P.F. Strawson on Punishment and the Hypothesis of Symbolic Retribution

Philosophy (2):165-190 (2024)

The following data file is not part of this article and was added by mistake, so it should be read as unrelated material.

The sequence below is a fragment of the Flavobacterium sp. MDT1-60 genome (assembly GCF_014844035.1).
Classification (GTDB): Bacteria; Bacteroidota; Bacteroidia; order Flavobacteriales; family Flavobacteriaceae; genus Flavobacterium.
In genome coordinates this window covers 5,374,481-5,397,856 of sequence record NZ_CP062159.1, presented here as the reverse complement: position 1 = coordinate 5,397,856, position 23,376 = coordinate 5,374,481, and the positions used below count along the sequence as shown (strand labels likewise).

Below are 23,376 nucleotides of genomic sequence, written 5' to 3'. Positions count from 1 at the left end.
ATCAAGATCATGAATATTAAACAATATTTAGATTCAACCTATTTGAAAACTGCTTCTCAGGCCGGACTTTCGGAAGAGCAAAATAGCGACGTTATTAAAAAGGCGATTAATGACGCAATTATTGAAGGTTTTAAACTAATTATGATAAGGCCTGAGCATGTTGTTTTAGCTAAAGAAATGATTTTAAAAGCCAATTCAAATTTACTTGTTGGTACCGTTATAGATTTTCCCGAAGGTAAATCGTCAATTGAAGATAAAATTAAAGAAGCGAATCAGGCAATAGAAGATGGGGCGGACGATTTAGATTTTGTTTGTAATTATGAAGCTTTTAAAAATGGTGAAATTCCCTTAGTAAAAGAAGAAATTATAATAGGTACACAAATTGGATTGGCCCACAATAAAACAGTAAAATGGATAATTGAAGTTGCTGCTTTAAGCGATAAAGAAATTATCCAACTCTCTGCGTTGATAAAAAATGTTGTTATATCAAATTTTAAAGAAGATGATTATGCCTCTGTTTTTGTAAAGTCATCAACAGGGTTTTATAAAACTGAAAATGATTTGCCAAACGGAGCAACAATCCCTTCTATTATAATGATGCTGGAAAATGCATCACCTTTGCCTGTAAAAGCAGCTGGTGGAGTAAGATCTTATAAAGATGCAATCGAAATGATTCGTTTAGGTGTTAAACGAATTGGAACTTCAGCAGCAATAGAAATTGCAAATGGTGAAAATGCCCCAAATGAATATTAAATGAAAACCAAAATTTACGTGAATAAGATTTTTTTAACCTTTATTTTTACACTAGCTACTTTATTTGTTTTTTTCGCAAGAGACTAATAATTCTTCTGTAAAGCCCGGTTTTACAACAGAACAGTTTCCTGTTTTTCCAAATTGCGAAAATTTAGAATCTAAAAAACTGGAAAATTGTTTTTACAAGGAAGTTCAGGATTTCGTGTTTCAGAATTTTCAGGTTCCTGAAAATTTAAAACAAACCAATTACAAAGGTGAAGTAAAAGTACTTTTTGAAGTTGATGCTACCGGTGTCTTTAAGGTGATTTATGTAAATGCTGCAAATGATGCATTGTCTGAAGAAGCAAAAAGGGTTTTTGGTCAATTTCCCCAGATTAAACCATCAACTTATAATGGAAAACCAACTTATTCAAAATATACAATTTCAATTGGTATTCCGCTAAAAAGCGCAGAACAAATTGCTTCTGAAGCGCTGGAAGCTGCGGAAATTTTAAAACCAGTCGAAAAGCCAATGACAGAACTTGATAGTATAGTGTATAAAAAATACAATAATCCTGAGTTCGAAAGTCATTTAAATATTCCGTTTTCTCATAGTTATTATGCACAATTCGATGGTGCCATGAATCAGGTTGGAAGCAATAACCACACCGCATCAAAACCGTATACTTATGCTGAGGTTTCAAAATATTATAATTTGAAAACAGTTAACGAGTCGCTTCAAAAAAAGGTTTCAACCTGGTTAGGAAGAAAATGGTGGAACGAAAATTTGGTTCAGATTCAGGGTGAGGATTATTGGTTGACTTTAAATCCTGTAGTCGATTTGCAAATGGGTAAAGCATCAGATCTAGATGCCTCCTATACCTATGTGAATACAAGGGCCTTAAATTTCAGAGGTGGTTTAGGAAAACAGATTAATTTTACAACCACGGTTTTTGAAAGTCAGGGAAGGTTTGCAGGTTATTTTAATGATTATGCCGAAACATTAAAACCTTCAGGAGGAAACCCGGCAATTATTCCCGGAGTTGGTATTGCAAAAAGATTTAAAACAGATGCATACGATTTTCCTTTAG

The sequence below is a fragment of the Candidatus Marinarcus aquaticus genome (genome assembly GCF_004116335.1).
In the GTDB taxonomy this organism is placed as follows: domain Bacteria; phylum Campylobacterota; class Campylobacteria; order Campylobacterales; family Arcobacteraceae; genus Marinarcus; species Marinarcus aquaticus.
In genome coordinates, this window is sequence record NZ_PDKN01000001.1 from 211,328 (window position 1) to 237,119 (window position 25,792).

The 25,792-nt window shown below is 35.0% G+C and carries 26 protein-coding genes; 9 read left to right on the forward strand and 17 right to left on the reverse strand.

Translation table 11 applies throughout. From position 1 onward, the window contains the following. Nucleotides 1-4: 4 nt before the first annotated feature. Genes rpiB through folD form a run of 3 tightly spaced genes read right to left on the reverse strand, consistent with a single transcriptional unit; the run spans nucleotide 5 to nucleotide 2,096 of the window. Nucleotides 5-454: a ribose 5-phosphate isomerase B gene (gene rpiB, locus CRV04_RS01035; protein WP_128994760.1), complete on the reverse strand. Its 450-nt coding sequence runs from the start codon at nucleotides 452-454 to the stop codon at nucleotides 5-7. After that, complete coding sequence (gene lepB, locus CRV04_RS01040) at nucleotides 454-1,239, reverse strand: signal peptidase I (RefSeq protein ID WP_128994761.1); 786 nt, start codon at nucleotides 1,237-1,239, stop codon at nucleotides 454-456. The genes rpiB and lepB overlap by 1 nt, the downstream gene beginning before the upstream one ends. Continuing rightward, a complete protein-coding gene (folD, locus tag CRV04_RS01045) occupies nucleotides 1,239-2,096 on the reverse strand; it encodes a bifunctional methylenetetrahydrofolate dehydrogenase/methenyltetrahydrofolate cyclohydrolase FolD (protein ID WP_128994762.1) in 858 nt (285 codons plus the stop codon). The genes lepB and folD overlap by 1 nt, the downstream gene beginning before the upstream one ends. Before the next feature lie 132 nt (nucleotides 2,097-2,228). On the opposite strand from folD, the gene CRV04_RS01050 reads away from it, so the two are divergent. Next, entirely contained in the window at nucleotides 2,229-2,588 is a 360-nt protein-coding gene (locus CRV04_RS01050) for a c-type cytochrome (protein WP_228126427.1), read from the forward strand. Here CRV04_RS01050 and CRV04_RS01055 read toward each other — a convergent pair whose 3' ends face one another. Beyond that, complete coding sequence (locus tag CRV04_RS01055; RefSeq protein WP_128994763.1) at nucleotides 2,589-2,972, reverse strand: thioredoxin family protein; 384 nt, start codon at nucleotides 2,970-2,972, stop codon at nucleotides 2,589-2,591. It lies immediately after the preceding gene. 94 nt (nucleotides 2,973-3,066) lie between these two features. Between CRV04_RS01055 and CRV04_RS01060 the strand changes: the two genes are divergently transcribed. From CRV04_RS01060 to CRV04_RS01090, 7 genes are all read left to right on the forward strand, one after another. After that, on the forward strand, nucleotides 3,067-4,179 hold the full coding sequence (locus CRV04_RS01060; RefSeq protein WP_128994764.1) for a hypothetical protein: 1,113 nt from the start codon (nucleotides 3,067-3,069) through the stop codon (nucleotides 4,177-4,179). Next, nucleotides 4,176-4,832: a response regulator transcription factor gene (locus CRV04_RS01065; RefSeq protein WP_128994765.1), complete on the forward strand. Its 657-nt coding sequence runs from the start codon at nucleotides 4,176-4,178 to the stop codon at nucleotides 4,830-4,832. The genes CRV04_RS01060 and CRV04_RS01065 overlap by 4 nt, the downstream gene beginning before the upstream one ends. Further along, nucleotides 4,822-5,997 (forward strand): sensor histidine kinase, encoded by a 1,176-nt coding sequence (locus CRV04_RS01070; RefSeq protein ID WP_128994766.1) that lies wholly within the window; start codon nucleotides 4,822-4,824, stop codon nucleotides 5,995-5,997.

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Strawson's view on punishment has been either neglected or recoiled from in contemporary scholarship on ‘Freedom and Resentment’ (FR). Strawson's alleged retributivism has made his view suspect and troublesome. In this article, we first argue, against the mainstream, that the punishment passage is an indispensable part of the main argument in FR (section 1) and elucidate in what sense Strawson can be called ‘a retributivist’ (section 2). We then elaborate our own hypothesis of symbolic retribution to explain the continuum between moral reactive attitudes and punishment that Strawson only adumbrates (section 3). After this justification of the punitive response to wrongdoing, we compare and contrast our specific kind of retributivist hypothesis with other positions in the so-called ‘new retributivism’ (section 4). Our hypothesis differs from other subvarieties of expressive retributivism in putting centre stage the idea of punishment as taking up a reverential stance towards the victim.

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